Last night our whole family went to a party, and we danced. My oldest daughter danced with her dad. My little son danced with me. The girls danced with each other, and with their brother, and we all danced together. What did you guys do right, asked a friend, and how did you do it? Beats me. I can tell you a lot about where I think I missed the mark, including several times yesterday afternoon. I can sometimes tell when I have hit the mark, or gotten near it, but even saying that makes me wonder where and what the mark even is. All I can tell you about the dancing is I don’t know how or why it’s possible, but I definitely felt the happiest I have felt in recent memory while it was going on.
This is not going to be a Mother’s Day post. It is also not going to be a Why I Hate Mother’s Day post because there are plenty of good ones about that, and I don’t really hate it, exactly. I don’t think you can take up an I Hate Mother’s Day position while you have little children under your roof whose school hours are occupied in early May with making you little boats and watercolor paintings. It’s unreasonably and unnecessarily confusing, and since life (and one’s mother) are often enough sources of unreasonable levels of confusion that are not elective, I don’t see any reason to opt to confuse my children any more than I unintentionally confuse them already. See? Poor lambs. And unlike you, they are stuck with me.
So this is a post about early May.
One thing that is nice about early May is that a landscape that was recently very grey and brown can suddenly, in the space of a few days, take your breath away like this:
Or you can turn a corner and see a crab-apple tree laden with such a profusion of frothy blossoms that it is almost embarrassing to look at. The most gorgeous ones in our life are on the route to school, so I never have time to take a picture of them, but I do, to my daughter’s occasional exasperation, always take the time to thank them, as we whizz past in the hope of making it before the second bell.
The nettles are up.
After the long winter food doldrums, the yard suddenly is full of things to nibble on.
My son and I picked and picked the other day, for no good reason other than that we suddenly could. We threw the violet blossoms and their slivered leaves into our salad, as pictured up top.
We plucked the petals off some dandelions and kneaded them into Laurie Colwin’s flatbread along with a little of that toasted and crushed coriander seed.
I picked nettles and put them in a frittata.
There are lessons to be learned in picking nettles, if you pay attention. Actually there are more lessons to be learned if you don’t. I don’t really like to wear gloves when I pick nettles, forcing myself to do it carefully and attentively–which works 98% of the time. It is in the 2% where I get schooled.
In the space of about a week, we have gone from barely any nettles up and you can eat the whole thing to an abundance of robust plants whose tenderest tips only are still delicious. They are almost savory on their own, without any salt, and are really friendly to garlic. Blanch them in plenty of boiling water, then drain and chop and sauté in olive oil with some minced garlic and enough salt or tamari or anchovy to make you happy. That became the basis of the frittata above, along with a cubed & fried potato and some feta, but the greens themselves are well worth eating on their own. (The blanching liquid makes a nutritious stock for soup).
Anything I know about why it is good to eat violets and their leaves, and dandelions, and nettles, I learned from Susun Weed, who was to my life as a wild food eater as Laurie Colwin was to my life as a cook. In her Wise Woman Herbal, she writes a kind of character reference for each plant, and try as you may for the rest of your life, dandelions will always speak to you in a kind of guttural French accent once you read it.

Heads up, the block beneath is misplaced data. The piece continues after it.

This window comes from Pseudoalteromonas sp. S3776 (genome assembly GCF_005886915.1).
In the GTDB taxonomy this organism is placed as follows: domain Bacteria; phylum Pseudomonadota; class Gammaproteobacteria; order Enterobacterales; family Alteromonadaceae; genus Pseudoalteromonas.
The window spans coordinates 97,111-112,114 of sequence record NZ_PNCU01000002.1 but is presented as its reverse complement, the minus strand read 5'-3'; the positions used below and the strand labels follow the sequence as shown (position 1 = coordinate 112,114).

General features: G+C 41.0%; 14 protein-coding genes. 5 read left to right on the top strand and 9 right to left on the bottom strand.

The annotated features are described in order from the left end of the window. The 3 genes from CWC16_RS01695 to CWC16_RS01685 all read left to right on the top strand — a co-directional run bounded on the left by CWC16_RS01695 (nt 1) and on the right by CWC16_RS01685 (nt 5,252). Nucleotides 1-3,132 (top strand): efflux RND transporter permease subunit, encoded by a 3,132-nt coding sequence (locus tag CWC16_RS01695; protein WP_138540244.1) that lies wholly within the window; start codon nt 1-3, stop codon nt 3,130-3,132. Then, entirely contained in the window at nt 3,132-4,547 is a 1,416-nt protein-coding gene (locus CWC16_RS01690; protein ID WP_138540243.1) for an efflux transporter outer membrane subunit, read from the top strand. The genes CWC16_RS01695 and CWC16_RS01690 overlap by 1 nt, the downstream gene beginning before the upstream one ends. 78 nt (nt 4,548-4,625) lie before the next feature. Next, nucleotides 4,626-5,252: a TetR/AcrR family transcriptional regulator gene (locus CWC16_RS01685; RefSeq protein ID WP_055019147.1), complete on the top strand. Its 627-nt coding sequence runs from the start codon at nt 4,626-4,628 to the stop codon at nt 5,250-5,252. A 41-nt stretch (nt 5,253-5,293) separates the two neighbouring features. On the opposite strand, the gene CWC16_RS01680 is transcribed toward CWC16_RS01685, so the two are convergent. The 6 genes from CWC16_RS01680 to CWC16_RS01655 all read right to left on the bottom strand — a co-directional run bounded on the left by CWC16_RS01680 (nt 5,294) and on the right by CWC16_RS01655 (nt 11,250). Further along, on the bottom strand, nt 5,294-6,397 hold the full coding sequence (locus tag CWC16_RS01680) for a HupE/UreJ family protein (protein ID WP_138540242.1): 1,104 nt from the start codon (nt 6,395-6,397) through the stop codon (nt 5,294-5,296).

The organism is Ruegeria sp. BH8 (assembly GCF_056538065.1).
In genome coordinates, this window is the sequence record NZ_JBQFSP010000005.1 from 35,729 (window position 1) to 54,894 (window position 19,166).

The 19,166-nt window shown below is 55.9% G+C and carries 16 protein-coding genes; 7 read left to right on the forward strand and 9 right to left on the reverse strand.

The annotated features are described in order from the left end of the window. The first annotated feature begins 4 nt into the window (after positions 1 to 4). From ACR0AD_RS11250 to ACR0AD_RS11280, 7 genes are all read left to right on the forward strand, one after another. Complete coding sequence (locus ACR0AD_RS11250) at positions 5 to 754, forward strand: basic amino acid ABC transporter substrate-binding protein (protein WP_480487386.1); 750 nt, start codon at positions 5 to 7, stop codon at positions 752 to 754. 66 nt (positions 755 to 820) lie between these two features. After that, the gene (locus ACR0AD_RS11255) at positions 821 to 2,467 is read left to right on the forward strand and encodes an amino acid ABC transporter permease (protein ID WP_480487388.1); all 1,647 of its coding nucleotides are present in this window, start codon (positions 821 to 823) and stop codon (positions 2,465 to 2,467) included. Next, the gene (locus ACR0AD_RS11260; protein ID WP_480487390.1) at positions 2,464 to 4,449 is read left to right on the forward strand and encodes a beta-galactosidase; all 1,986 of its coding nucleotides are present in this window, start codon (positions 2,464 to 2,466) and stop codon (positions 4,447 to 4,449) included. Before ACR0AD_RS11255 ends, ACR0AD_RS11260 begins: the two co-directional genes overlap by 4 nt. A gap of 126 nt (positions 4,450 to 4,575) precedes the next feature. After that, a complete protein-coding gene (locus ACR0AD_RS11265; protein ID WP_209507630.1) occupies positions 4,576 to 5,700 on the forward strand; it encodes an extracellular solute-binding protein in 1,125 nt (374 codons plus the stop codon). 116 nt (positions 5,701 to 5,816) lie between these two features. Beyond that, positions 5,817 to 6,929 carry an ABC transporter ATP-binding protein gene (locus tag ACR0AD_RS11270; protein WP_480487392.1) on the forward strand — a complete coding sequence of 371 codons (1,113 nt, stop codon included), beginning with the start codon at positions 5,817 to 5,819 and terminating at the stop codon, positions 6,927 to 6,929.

My sister once sent me an article about Susun Weed that she has posted on her website, which could lead us into some of the things we might be talking about if we were talking about motherhood here. We might head from there over to Dash & Bella, who always paints a true to life picture, damn your greeting cards and torpedoes. Certainly we would pause by the Laundry Line.
But I really just came to talk about weeds.
Well, it has been quite some time since my last confession. There is this little project, which now that spring has sprung is really heating up the family to-do list. It’s spring everywhere, of course, so there are the winter clothes to be dealt with, and the pruning of the blackberries so that, come summer (and come it will! I hear it gaining on us now!) a pint of blood need not be exchanged for each quart of berries.
There are the sheep to be shorn.
And then a good amount of wool to be handled.
Spring is full up with cleaning and weeding and pruning and sorting.
And then there is grief. Grief is its own season.
All in all, there has not been a whole lot of intentional cooking going on. Survival cooking has more been the theme. I have been wondering if maybe I forgot how to cook, or how to enjoy it anyway. I have certainly been a bit dull in the tastebuds.
But then, suddenly, there was this chocolate bar, which a friend brought home from here, a place I wrote about way back here, and to which place I urged said friend on her recent trip to that calorie-dense city. I like to share, generally, but I do not like to share this chocolate bar. And other than a dark 7 months when a migraine turned me right off the stuff (it’s normally my drug of choice), I like to snarf up a good amount of chocolate, too–but this one I have been meting out in tiny bites to myself. I have never made a bar of chocolate last this long.
The friend, who is the same friend who happens to have a pipeline of exceptional Greek olive oil running into her house, wanted to recreate the little mind-blowing combination of flavors in that chocolate bar for her husband’s birthday, so she googled her up a recipe.
One nice thing about this dessert is that you don’t really have to make it. You can take a little hunk of fine chocolate and some great bread dipped in superb olive oil and a flake of fine salt and achieve more or less the same heart-fluttering taste explosion. But another nice thing about it is that it is not very difficult, and is quite special, and only a little bit of it needs to be eaten by anyone, and they will more than likely stand still and swoon with their eyes closed if you give it to them. It is one of those things that demands that you buy the absolute best possible versions of each of the few things it contains, and it rewards you well for the expense.